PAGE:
POETRY BY MATHER SCHNEIDER

BASURERO

 

A new Mexican telenovela

started last week

at 6 o’clock

on channel 44.

 

My wife and I

watch it

while we eat dinner.

We complain when we have to stand up

and adjust

the rabbit ears.

 

Some of the characters in the novela

live in a garbage dump

outside

Mexico City

 

a mountain range of refuse

where the poorest of the poor

build their shacks

pick through the garbage each day

for things they can fix

and use or sell or wear or

eat

no place to even wash

themselves.

 

My wife is from Mexico

and she assures me

this is not fiction.

 

Of course the actors

are actors

and certainly not poor

but when the filming stops

real people still live there

in this basurero

at the rusty edge

of existence.

 

They aren’t saints

but they are closer than we are

as we sit on our sweat-shop sofas

eat dinner

with hardly an appetite

watch novelas

 

and pretend.

 

 

HEADLOCKS

 

I met the Masked Marvel the other day.

He was drinking whiskey at 3 in the afternoon

at the Golden Nugget.

He was 74 years old.

Everyone called him Doc.

 

Years ago, he was one of those

traveling professional wrestlers

moving from town to town, grappling with men

with names like The Predator

and Chainsaw Charlie.

It was quite a life,

drinking from ship-sized barrels of rum,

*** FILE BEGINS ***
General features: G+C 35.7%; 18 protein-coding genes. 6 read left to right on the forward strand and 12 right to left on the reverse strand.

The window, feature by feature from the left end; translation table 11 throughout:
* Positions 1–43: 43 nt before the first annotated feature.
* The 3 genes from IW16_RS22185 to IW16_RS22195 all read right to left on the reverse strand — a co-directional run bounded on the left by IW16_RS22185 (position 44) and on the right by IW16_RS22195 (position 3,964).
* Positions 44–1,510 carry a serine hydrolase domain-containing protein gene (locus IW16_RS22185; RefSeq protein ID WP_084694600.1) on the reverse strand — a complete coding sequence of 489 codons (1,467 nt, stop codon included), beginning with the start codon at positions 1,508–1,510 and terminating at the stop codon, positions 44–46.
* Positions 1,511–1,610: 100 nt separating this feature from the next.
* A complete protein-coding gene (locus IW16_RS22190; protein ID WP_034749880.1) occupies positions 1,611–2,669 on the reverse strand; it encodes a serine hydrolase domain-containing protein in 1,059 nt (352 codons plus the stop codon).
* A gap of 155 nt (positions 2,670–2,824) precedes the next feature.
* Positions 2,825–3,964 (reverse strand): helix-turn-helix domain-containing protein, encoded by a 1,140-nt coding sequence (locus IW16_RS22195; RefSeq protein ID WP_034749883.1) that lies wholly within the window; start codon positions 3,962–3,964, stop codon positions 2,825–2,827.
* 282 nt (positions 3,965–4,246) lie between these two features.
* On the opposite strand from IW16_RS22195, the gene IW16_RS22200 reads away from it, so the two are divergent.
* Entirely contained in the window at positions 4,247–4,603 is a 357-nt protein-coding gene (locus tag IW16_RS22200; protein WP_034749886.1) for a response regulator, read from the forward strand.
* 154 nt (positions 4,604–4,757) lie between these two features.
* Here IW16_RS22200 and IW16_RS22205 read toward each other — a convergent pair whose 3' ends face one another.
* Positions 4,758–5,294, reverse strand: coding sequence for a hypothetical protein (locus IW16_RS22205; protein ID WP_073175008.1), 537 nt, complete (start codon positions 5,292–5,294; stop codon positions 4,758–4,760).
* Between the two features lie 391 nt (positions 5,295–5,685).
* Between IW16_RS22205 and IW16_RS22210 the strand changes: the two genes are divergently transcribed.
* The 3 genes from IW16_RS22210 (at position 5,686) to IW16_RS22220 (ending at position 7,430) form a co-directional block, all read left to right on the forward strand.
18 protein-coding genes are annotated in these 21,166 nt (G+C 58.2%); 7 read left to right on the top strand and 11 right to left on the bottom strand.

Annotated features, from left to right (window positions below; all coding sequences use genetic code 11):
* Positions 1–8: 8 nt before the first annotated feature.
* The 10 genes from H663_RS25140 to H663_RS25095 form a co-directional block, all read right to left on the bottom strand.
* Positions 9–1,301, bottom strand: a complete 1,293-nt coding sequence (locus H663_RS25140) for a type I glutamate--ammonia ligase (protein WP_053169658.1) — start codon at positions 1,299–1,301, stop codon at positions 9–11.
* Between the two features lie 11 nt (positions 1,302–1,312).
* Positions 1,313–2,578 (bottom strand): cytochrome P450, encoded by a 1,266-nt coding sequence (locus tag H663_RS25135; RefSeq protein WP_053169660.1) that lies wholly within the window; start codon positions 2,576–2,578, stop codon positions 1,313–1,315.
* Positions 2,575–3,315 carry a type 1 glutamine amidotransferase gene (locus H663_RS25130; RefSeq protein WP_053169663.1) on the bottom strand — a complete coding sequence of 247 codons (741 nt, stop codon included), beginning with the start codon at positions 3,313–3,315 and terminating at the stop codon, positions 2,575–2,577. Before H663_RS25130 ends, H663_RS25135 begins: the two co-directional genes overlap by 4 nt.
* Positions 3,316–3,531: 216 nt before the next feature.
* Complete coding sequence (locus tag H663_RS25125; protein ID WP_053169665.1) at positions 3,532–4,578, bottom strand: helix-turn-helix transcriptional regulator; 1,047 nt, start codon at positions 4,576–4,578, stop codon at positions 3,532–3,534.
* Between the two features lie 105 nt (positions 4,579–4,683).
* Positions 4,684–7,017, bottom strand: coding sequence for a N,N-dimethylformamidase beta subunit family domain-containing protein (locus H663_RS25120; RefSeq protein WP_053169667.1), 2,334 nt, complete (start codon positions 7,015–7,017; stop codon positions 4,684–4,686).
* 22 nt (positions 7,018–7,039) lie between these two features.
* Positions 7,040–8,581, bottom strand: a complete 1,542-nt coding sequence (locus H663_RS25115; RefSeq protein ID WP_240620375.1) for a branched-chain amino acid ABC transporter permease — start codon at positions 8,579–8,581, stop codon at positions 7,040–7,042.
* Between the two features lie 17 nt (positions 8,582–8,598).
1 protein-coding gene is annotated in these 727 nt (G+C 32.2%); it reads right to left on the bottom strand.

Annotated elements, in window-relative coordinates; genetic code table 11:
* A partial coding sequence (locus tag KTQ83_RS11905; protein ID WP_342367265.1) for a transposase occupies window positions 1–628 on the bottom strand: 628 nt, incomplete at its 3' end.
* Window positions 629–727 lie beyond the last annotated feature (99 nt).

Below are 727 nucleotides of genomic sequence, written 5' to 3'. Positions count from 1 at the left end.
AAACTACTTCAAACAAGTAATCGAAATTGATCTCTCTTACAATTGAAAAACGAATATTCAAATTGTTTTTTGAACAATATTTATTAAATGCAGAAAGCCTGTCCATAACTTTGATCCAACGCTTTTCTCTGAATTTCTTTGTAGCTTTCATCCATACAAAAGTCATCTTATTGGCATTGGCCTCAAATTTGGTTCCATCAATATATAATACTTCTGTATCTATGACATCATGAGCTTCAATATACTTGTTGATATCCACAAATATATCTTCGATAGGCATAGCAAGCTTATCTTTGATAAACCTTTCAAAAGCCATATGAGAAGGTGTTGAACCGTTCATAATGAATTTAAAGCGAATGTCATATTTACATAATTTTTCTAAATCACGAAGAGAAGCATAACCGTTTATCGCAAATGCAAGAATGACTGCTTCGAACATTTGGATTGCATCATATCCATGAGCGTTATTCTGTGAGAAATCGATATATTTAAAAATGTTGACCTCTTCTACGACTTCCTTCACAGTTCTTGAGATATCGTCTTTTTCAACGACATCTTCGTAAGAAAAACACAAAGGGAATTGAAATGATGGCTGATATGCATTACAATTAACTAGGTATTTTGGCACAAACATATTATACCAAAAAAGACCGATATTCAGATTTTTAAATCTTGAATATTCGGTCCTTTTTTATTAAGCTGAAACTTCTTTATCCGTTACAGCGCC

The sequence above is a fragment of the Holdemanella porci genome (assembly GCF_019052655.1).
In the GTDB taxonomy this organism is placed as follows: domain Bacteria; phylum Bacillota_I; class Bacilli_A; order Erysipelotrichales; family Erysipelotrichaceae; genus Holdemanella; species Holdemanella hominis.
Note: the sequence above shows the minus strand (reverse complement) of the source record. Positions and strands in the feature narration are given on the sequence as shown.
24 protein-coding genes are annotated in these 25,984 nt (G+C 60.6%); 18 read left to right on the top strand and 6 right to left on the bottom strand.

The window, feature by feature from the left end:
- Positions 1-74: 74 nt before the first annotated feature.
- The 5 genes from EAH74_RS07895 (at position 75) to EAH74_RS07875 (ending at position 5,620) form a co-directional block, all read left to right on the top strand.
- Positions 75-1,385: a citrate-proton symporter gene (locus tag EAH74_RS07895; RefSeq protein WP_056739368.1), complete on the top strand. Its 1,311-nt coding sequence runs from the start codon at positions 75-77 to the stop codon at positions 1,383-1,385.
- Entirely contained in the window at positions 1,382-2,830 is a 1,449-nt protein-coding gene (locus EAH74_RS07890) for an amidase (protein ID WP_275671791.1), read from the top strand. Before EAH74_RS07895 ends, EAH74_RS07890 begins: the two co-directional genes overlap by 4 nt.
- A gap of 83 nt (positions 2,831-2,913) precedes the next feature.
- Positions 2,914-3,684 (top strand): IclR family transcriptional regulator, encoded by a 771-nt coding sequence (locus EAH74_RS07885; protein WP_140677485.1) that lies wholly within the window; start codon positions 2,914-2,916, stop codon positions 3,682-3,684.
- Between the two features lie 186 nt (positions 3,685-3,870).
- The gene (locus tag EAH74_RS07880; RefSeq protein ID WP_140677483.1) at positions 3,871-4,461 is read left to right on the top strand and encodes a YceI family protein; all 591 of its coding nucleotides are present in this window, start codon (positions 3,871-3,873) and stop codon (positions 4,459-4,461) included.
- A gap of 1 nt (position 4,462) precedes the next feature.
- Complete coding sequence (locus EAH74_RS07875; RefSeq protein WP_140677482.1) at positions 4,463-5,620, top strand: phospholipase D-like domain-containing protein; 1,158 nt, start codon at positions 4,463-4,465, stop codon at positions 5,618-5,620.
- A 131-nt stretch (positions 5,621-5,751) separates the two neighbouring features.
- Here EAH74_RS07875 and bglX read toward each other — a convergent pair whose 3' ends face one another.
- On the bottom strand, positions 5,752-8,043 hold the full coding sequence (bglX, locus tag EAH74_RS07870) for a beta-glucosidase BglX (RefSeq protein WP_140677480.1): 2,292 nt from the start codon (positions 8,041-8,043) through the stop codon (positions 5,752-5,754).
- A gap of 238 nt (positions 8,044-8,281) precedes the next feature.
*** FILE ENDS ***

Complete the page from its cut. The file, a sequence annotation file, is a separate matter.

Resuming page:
a new bone or joint cracked and twisted each day.

All the towns, all the crazy fun.

He told me he still had his leather mask

and shoulder pads.

 

Life was real back then, he insisted,

mapping his countless scars.

He had been beaten and had come back for more

somehow enjoying it,

the small animal victories

of rubbing men’s faces into the mat,

the screams from the crowd for more gore.

He thought it a lucky game

and he fancied himself a winner

as he downed

gulp after gulp.

 

I was believing his story,

what with all the details and facts he had

but when he stood to go to the bathroom

the bartender cleared things up for me.

There wasn’t a word of truth to any of it.

Doc was a nutcase, a few shots

short of a clip, usually harmless

but if he tried to demonstrate any

of his old “wrestling” moves on me, it

was suggested that I leave.

 

I thought about the other man

inside the Masked Marvel and inside

all of us, the man who holds

everything pent up

until he finally snaps

unleashing bullets into the ring

of the Circle K

like that guy in the news last week.

I pictured him strapped

to an electric chair

or pinned against the ropes of madness,

whispering pleads

to cauliflower-eared walls

costumed in a straightjacket.

I thought about that other man

we all fight each day

 

and when he returned from the bathroom

I looked at the Masked Marvel, old Doc

and raised my glass to the pain.

 

Mather Schneider was born in 1970 and now lives in Mexico. He has had many poems and stories published and has 4 books available.

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